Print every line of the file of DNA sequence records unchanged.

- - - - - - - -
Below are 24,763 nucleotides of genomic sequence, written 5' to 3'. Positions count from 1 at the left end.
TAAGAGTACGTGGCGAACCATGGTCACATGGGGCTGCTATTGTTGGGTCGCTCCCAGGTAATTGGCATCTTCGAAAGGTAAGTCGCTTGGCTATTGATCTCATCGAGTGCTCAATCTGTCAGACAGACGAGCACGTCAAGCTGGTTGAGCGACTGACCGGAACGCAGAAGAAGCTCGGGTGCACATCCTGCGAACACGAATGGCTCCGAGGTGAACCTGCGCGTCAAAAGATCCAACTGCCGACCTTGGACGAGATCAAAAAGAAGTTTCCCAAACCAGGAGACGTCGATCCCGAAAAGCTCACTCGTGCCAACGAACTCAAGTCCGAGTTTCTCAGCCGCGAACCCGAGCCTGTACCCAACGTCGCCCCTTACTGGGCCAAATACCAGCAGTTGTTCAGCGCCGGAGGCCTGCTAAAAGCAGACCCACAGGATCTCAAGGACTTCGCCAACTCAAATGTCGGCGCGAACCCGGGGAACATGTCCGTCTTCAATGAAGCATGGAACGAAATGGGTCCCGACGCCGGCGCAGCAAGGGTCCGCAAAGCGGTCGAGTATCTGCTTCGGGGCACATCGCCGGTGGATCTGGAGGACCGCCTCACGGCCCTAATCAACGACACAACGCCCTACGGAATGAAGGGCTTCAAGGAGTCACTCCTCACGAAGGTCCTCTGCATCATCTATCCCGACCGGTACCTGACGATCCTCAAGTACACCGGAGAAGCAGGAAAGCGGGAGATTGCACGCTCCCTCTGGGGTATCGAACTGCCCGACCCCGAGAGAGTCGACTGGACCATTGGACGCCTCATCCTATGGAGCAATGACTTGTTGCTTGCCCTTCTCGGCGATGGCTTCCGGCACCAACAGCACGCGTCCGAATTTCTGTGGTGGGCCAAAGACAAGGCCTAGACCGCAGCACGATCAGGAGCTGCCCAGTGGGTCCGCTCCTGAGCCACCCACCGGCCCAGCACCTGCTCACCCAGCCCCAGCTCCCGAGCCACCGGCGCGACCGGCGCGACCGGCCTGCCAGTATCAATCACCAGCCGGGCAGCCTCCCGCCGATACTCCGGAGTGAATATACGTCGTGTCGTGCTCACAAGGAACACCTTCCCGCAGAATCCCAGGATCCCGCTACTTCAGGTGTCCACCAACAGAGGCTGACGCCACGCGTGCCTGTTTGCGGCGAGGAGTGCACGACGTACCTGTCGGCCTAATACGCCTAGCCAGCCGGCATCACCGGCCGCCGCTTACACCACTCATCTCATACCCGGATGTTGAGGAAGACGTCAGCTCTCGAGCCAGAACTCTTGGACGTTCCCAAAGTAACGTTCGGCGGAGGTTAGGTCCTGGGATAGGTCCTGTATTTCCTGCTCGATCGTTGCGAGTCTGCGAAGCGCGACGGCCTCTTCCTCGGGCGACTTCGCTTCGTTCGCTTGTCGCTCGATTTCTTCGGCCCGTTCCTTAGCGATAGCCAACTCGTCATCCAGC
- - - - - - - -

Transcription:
Below are 24,763 nucleotides of genomic sequence, written 5' to 3'. Positions count from 1 at the left end.
TAAGAGTACGTGGCGAACCATGGTCACATGGGGCTGCTATTGTTGGGTCGCTCCCAGGTAATTGGCATCTTCGAAAGGTAAGTCGCTTGGCTATTGATCTCATCGAGTGCTCAATCTGTCAGACAGACGAGCACGTCAAGCTGGTTGAGCGACTGACCGGAACGCAGAAGAAGCTCGGGTGCACATCCTGCGAACACGAATGGCTCCGAGGTGAACCTGCGCGTCAAAAGATCCAACTGCCGACCTTGGACGAGATCAAAAAGAAGTTTCCCAAACCAGGAGACGTCGATCCCGAAAAGCTCACTCGTGCCAACGAACTCAAGTCCGAGTTTCTCAGCCGCGAACCCGAGCCTGTACCCAACGTCGCCCCTTACTGGGCCAAATACCAGCAGTTGTTCAGCGCCGGAGGCCTGCTAAAAGCAGACCCACAGGATCTCAAGGACTTCGCCAACTCAAATGTCGGCGCGAACCCGGGGAACATGTCCGTCTTCAATGAAGCATGGAACGAAATGGGTCCCGACGCCGGCGCAGCAAGGGTCCGCAAAGCGGTCGAGTATCTGCTTCGGGGCACATCGCCGGTGGATCTGGAGGACCGCCTCACGGCCCTAATCAACGACACAACGCCCTACGGAATGAAGGGCTTCAAGGAGTCACTCCTCACGAAGGTCCTCTGCATCATCTATCCCGACCGGTACCTGACGATCCTCAAGTACACCGGAGAAGCAGGAAAGCGGGAGATTGCACGCTCCCTCTGGGGTATCGAACTGCCCGACCCCGAGAGAGTCGACTGGACCATTGGACGCCTCATCCTATGGAGCAATGACTTGTTGCTTGCCCTTCTCGGCGATGGCTTCCGGCACCAACAGCACGCGTCCGAATTTCTGTGGTGGGCCAAAGACAAGGCCTAGACCGCAGCACGATCAGGAGCTGCCCAGTGGGTCCGCTCCTGAGCCACCCACCGGCCCAGCACCTGCTCACCCAGCCCCAGCTCCCGAGCCACCGGCGCGACCGGCGCGACCGGCCTGCCAGTATCAATCACCAGCCGGGCAGCCTCCCGCCGATACTCCGGAGTGAATATACGTCGTGTCGTGCTCACAAGGAACACCTTCCCGCAGAATCCCAGGATCCCGCTACTTCAGGTGTCCACCAACAGAGGCTGACGCCACGCGTGCCTGTTTGCGGCGAGGAGTGCACGACGTACCTGTCGGCCTAATACGCCTAGCCAGCCGGCATCACCGGCCGCCGCTTACACCACTCATCTCATACCCGGATGTTGAGGAAGACGTCAGCTCTCGAGCCAGAACTCTTGGACGTTCCCAAAGTAACGTTCGGCGGAGGTTAGGTCCTGGGATAGGTCCTGTATTTCCTGCTCGATCGTTGCGAGTCTGCGAAGCGCGACGGCCTCTTCCTCGGGCGACTTCGCTTCGTTCGCTTGTCGCTCGATTTCTTCGGCCCGTTCCTTAGCGATAGCCAACTCGTCATCCAGC